Well! I guess we all go through different stages of our life and I think motherhood is one of them. However, Joy and I have decided not to have one of those little brats. I think the main reason is we are both lazy and we absolutely do not want to take responsibility. Well, not to say I do not admire those women who multitask and manage their kids and homes so beautifully. But I realized a long time ago this was not for us so we are happy with our decision irrespective of what people may say. So comments to make us change our minds are simply not welcome.

As social beings we love inviting people over for a meal. That translates to inviting the kids too since in India, there is no concept of hiring a babysitter to take care of your kids while the parents go enjoy a leisurely meal. And that further translates to Joy and my skills in babysitting the kids while attempting to throw a near perfect dinner party. No offence, some of these brats are totally adorable. However, we do need to keep running and checking whether they are fiddling with any sockets, tripping over any computer wires, fiddling with any gadgets or out to break anything special we own while some of the parents turn a blind eye to their antics. The last party, one kid was so obsessed with the TV remote control and kept fiddling with all the buttons and it hasn’t functioned since.

I read an article the other day where some public places are kid free zones. India is waking up to the fact that there are some places that need to be kid free and just because you adore your kids, you cannot expect everyone to do the same especially if they are being a public nuisance. The article I read mentioned that in the US, parents usually hire babysitters so that they can go and enjoy a movie and make it enjoyable for other moviegoers too sans the whiny kids.

The same situation moves to India, totally different scenario. Joy’s colleague once mentioned that he and his wife frequent one of the so called multiplexes in town, plonk down on those cushy seats and let their kids run amok. He said it with such glee that I guess Joy didn’t have the heart to tell him that what could have been a totally great movie experience as being advertised by these multiplexes are shattered by the blind love some of these parents have for their kids. Why can’t parents discipline their kids and make them behave?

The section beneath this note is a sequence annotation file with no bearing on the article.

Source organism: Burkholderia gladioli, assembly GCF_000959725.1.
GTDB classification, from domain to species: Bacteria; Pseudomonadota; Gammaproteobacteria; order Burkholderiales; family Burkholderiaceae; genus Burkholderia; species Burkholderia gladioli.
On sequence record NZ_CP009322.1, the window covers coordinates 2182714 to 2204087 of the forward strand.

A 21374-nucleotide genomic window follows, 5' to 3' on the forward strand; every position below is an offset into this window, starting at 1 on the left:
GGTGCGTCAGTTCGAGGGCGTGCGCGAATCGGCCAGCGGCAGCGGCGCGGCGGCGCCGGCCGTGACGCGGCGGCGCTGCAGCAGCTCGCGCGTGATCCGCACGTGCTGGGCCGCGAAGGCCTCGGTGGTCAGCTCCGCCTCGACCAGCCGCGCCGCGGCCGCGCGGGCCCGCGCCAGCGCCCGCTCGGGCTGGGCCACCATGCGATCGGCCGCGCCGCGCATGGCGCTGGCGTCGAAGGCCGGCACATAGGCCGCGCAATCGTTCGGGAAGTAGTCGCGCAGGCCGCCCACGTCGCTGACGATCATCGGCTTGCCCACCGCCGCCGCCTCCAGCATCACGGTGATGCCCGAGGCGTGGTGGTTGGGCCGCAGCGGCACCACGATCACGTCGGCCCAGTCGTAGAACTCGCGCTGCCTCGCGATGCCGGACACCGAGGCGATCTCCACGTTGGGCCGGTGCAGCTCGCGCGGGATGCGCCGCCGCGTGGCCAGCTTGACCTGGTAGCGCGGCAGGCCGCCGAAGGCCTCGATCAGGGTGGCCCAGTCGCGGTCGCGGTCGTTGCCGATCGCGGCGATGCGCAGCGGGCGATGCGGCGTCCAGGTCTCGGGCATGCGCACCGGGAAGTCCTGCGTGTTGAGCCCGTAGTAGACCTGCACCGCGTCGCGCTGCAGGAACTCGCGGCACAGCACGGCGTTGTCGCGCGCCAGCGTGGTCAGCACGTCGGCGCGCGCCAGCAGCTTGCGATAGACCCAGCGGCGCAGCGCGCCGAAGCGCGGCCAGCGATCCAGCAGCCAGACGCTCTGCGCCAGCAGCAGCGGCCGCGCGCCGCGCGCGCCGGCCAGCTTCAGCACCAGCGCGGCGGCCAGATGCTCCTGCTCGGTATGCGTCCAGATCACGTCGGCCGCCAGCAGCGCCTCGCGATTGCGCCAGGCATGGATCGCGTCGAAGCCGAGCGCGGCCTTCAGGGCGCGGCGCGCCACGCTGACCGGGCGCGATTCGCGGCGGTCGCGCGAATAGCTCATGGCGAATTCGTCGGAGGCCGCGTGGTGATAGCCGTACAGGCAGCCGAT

Then there is this good friend of mine living in another continent. I still picture her as a tomboy with short hair jumping over the classroom window. That is why I guess I am amazed at her transformation after having a baby. Now I have to keep in mind that she is a Mom first and foremost. Life has absolutely changed for her and for me too in a way. Her social networking site revolves around her kid. You have pics posted in almost every pose the kid made in his life (well, I am exaggerating a wee bit, but the albums dedicated to little ones these days are immense). Well, kid taking a bath, kid smiling, kid sleeping, kid with teddy, kid in his birthday suit (trying to avoid gender bias) and so on. In fact the kid’s birthday invitation arrived through that same social networking site where we could all catch up with the events being held. Well cribs apart, I appreciate the fact that technology has evolved to such an extent that though we live a continent away, we could all be a part of one of the most special days in their life.

Coming back to friends, I guess I am a little insecure at the back of my mind. I always took them for granted and I might be a wee bit jealous coz their priorities have changed. I now need to accept that the little ones are part and parcel of our lives too. The way I interact with them has changed. The mails, scraps or phone calls I receive are about their kids. So I need to be equally polite and ask them questions or remember social etiquette and pick up a little something for the little one when I am visiting. Even the meals I make these days are kids centric depending on their likes and dislikes. Kids today are smart and know exactly what they want and are not at all hesitant to mention it these days (sometimes can be embarrassing for the parents).

For instance, one thing I really miss is the group vacations we used to go on. Now since Joy’s good friends had an adorable baby girl, they announced that vacations are out of their scheme of things for now. So that leaves us with fewer options with the dwindling number of couples sans kid in tow.